I'm trying to figure out if it's a word I've never heard of or a typo.
Judge Tashima writes an opinion and cites to a dissent by Judge Kozinski in an earlier case. Which he labels: "(Kozinski, C.J., dissental)."
When I read this, I assumed it was a typo. That Judge Tashima meant "dissenting". Or something like that.
Though then I noticed that Judge Kozinski was actually on the panel. And there's a dissent (by Judge Ikuta) as well. So this is presumably an opinion that received some degree of review. Doesn't anyone actually read these things? It's not like a brand new word wouldn't stand out.
Which then led me to think: "Am I just uninformed?" To which the answer, obviously, is: "Yes. Completely." But not necessarily on this point.
So I do what anyone would do in the modern era. I google the thing. Nope. No "dissental". Or at least none by anyone who knows how to spell.
But then I check out Westlaw. No one's used the word "dissental" in the previous history of the Ninth Circuit. But lo and behold, I find a 1961 opinion by the Montana Supreme Court. In which Justice Doyle begins his concurrence with the line: "One of my bretheran has dissental and another concurred specially in the cause."
It seems to me, again, that Justice Doyle must have meant "dissented". But this was back in the days when we typed things by hand and actually reviewed the stuff. And it's the first line of the concurrence. Surely people read that, no? Does that mean that some fancy people, like Justice Doyle and the panel here, know something I don't know? Maybe.
I still think "dissental" isn't a word. But what do I know?
Upon consideration, I'm thinking it might be fun to try to work in nonexistent words into judicial opinions. "Cromulent" and "embiggen" are possibilities, clearly, but too obvious. Something that sounds right. I was thinking something like "formulata" -- a word I just made up off the top of my head. But turns out that's actually an Esperanto word. Though now I'll just revise the game. Put in as many Esperanto words into opinions as you can fit.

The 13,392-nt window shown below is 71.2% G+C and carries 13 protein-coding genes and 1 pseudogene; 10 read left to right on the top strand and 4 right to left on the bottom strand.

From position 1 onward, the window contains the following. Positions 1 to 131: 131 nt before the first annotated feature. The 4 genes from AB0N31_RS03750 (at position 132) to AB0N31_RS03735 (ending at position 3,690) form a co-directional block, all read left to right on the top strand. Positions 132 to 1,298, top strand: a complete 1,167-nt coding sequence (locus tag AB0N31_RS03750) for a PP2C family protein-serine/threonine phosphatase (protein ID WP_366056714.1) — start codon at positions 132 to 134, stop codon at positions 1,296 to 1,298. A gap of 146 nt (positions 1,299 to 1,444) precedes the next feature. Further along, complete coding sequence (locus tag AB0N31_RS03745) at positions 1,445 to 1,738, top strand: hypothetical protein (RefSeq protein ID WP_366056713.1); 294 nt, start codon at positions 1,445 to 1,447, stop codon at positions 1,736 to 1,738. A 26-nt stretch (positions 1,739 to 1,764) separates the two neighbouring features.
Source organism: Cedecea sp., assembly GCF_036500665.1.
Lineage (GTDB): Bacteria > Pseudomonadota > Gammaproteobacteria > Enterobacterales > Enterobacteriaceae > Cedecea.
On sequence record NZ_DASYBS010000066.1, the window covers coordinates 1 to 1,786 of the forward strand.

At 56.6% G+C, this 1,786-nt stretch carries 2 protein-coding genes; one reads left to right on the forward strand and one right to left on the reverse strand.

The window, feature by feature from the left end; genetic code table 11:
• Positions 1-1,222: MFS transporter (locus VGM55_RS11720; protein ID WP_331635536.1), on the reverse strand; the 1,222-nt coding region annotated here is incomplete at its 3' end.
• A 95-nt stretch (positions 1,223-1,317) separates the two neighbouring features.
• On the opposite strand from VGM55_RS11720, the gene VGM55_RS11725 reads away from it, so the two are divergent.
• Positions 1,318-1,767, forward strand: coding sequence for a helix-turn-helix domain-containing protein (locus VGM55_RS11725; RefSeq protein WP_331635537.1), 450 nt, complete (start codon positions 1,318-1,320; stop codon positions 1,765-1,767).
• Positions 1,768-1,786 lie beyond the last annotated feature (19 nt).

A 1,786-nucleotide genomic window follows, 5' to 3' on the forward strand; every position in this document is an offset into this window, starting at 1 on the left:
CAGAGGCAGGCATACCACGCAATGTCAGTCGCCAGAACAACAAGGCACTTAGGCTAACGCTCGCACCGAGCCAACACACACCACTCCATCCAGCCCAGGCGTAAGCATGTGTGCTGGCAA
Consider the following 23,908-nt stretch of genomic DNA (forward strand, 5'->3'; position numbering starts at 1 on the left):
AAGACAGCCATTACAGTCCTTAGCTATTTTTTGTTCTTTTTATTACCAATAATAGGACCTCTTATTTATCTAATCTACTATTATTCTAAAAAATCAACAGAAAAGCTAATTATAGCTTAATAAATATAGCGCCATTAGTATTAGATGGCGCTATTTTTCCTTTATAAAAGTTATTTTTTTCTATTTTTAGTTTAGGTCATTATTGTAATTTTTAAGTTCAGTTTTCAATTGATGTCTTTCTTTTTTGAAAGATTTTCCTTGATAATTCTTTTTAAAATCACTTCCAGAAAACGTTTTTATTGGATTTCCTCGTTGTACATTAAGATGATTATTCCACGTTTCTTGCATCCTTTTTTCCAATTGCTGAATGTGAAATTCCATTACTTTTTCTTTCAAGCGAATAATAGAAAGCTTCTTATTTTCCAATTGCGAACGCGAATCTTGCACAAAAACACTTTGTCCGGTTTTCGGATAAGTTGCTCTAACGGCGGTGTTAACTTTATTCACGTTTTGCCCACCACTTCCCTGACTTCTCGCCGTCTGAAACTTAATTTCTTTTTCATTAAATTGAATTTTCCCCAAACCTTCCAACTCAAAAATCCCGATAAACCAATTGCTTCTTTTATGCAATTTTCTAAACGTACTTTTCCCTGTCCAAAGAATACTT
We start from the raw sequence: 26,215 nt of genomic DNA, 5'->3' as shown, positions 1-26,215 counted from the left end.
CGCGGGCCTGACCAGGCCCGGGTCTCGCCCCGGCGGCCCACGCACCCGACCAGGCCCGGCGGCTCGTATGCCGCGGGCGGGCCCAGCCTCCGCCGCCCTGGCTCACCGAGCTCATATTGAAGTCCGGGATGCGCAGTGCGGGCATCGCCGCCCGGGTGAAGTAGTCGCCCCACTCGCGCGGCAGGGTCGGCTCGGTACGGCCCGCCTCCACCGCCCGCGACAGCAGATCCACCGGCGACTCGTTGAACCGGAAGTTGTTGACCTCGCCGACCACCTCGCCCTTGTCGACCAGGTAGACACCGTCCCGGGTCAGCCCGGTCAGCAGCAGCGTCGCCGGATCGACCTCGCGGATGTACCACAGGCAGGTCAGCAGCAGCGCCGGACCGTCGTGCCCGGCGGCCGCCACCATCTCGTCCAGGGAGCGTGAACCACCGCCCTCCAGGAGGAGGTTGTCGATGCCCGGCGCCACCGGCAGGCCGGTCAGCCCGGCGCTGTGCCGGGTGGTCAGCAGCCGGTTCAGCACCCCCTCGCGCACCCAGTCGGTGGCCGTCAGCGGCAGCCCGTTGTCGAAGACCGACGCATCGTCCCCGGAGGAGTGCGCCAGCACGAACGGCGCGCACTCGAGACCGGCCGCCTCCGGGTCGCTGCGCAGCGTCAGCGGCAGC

I'm figuring this Judge Kozinski's clerks, at a minimum, are up to the task. Goodness knows law clerks don't have enough to do already.
So "dissental". Myth or legend? History will be the judge.
POSTSCRIPT - History still gets to be the judge, but here's the scoop, from a reader in the know: "'Dissental' was coined by the Chief Judge at some point in the past several years. He uses it only to describe dissents from denial of rehearing en banc ("dissent" + "denial" = "dissental"). It's caught on with a lot of other judges as an easy way of referring to those dispositions without having to say 'dissent from denial of rehearing' every time."
Personally, I might have used "dissential", but to each his own. Still, funny that the term's not in anywhere in the intertube. (Until now, that is.) And that it was allegedly presaged back in '61.
History, do your work.
POST-POSTSCRIPT: Lots of insiders have sent me e-mails commenting on the alleged value (or lack thereof) of Judge Kozinski's new word -- alongside the related term "concurral". Those who like it support its brevity and easy of reference. Those who don't, well, here's a representative snippet: "'Dissental' is simply not a word. It has not caught on with those who care about the English language. That of course does not include all jurists, even those on the Ninth Circuit."
The judgment about whether "dissental" will eventually make it into the OED clearly isn't merely limited to history, but instead involves an ongoing controversy. We'll check back in a couple decades to see how it's worked out.